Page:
Showing posts from September, 2017

Finding A Writing Critique Group

Members of our chapter at an open-mic Some people might wonder why they need a writing group. After all, writing is a solitary endeavor, right? But membership in a group provides a fellowship of encouragement, support, and knowledge that most writers need, even if they don't realize it. Recently, a fellow writing group member who had moved away showed up in my LinkedIn notifications. I sent him a quick message asking how his writing was doing. He said he missed our group and can't find a decent one where he lives. He's moved again, this time out of state. After several years of looking for a group, I found  South Carolina Writers Association (SCWA). It's frustrating to want the support and camaraderie of a group of like-minded writers and not being able to find it. Critiquing in Progress Because I'm familiar with this dilemma, I've posted before about places to look for groups . Today, I want to expand on that topic by providing links to speci

A Lesson In Writers' Etiquette

Image courtesy of Stuart Miles "I think you and I got off on the wrong foot." I looked up in surprise at the newest member of our writing group. "Why is that?" "You said certain things weren't clear, so, I brought you a copy." He handed me a manuscript bound in one of those clear plastic covers high school students use to dress up their reports. I glanced at it and looked back at him. After a confused moment, I asked, "Do you want me to edit it?" He looked surprised. "No. I want you to read it, so you'll understand where it's going. It's only thirty pages."  He shuffled his feet when I didn't say anthing. "Look if you're not willing to give me a chance, others in this group asked if it was finished. I'll give it to one of them." The meeting was about to start, so I set it aside, unsure how to respond. After the meeting, he left before I could talk to him again.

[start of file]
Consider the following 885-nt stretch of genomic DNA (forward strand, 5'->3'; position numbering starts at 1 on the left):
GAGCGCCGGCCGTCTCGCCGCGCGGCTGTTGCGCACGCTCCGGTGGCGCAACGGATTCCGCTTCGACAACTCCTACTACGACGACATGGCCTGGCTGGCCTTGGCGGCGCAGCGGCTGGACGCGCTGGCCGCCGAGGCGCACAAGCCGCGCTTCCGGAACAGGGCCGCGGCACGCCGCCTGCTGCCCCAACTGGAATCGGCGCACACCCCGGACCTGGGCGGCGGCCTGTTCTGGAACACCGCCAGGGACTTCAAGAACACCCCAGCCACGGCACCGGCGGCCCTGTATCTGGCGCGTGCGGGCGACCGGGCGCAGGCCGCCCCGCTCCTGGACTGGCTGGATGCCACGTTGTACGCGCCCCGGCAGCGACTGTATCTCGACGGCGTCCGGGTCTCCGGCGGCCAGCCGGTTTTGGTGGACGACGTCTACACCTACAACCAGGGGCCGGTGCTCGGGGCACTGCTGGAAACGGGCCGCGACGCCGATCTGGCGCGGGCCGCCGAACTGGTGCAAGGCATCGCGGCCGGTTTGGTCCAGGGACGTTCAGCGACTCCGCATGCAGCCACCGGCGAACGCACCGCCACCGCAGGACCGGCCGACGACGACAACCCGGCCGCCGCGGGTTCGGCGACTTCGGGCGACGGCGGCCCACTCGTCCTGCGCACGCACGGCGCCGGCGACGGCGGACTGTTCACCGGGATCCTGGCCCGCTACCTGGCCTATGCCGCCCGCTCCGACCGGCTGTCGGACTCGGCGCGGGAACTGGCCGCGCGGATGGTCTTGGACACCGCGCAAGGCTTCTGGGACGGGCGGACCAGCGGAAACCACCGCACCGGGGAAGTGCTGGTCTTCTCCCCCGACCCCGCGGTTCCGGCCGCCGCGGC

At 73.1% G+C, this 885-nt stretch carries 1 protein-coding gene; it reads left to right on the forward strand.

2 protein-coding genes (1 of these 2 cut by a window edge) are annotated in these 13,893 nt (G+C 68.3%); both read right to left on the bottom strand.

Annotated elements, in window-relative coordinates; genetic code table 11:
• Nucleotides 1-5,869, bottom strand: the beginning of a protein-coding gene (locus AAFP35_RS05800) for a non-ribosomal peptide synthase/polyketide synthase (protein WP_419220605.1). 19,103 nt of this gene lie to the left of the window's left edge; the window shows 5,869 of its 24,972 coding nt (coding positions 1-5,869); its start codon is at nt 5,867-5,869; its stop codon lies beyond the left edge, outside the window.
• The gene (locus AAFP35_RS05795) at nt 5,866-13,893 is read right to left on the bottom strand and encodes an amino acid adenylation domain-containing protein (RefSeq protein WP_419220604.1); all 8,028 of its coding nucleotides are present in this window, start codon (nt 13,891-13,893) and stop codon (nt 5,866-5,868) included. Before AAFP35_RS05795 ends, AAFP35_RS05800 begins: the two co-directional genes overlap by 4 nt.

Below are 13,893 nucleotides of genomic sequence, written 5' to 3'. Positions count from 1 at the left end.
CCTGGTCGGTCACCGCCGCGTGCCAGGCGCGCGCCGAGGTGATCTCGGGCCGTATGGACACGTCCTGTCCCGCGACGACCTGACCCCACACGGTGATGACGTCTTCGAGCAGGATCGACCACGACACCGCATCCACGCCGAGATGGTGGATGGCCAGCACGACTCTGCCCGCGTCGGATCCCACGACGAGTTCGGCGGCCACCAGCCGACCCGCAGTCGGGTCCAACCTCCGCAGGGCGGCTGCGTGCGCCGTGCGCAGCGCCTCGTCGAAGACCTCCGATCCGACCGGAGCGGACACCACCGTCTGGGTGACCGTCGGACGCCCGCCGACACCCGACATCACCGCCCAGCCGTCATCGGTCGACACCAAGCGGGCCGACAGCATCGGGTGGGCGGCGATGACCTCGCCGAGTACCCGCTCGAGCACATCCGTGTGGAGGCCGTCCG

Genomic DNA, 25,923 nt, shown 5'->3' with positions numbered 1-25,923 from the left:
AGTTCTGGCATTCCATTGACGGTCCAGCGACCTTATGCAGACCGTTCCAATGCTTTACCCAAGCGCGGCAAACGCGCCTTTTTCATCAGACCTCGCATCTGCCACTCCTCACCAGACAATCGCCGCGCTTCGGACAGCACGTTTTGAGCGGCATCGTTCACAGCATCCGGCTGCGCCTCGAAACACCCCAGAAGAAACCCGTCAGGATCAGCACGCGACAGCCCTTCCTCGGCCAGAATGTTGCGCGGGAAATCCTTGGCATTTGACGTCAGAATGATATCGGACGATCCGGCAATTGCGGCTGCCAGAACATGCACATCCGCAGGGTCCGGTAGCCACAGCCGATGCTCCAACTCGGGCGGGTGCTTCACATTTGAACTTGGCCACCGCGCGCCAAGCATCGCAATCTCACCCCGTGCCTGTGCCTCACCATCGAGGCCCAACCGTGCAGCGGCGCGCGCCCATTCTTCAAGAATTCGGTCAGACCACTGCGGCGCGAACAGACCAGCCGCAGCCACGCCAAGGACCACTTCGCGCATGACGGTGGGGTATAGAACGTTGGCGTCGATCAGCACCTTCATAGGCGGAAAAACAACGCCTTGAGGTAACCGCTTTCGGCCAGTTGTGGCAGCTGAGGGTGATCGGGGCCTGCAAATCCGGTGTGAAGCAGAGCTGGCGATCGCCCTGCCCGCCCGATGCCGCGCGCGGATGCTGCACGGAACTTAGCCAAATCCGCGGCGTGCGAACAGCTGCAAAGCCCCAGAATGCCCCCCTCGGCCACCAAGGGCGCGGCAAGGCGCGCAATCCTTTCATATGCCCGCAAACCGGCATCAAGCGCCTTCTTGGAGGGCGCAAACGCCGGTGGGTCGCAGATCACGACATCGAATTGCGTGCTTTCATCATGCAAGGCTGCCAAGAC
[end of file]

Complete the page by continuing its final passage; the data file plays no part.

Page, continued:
Hurricane Emergency Kits: What Books Would You Include?

Courtesy of Over the past week, I've seen several posts and articles focused on hurricane emergency kits, but not one mentioned items to help pass the time such as books and games. This came to my attention as several of my writer friends on Facebook began to ask the question: What books would you suggest for waiting out a hurricane? This question prompted quite a list of suggestions, a TBR (to be read) list that no one can conquer in a lifetime. Here's my list in no particular order: Fantasy Genres Faith Hunter:  Jane Yellowrock series and Soulwood series Shannon Mayer: Rylee Adamson series and Elementals series CE Murphy: The Walker Papers series and The Worldwalker Duology Patricia McKillip: anything DB Jackson/David Coe: Anything Anne Bishop: The Others series Gail Carriger: anything Other Fiction Barbara Claypole White: anything Donna Gillespie, The Lightbearer (my favorite, all-time book), historical fiction Donna Andrews:  Meg L

Pushing Your Characters to Extreme Limits

I read a book yesterday where the main character pushed beyond the limits of her body, took it to the extreme edge, hobbled on in severe pain with a high fever, no food, and no rest. I enjoyed the story but found  myself thinking, "Come on. Do you seriously expect me to believe this?" Popular fiction often pushes its characters beyond the boundaries of endurance, but I have to wonder if I'm alone. Am I the only one who experiences a moment of doubt or considers these extremes ridiculous? Why do we read, or write, these stories? We don't like to read about normal people. People want to relate to the character, but they want the character to be the best version of them. An ideal that no one can measure up to. We love hearing about someone who pushes on in the face of adversity. I read a lot.  (Anyone who writes should read a lot, especially in the genre you write, by the way.) Sometimes, I want to roll my eyes. Sometimes, I put the book down. Sometimes, I ac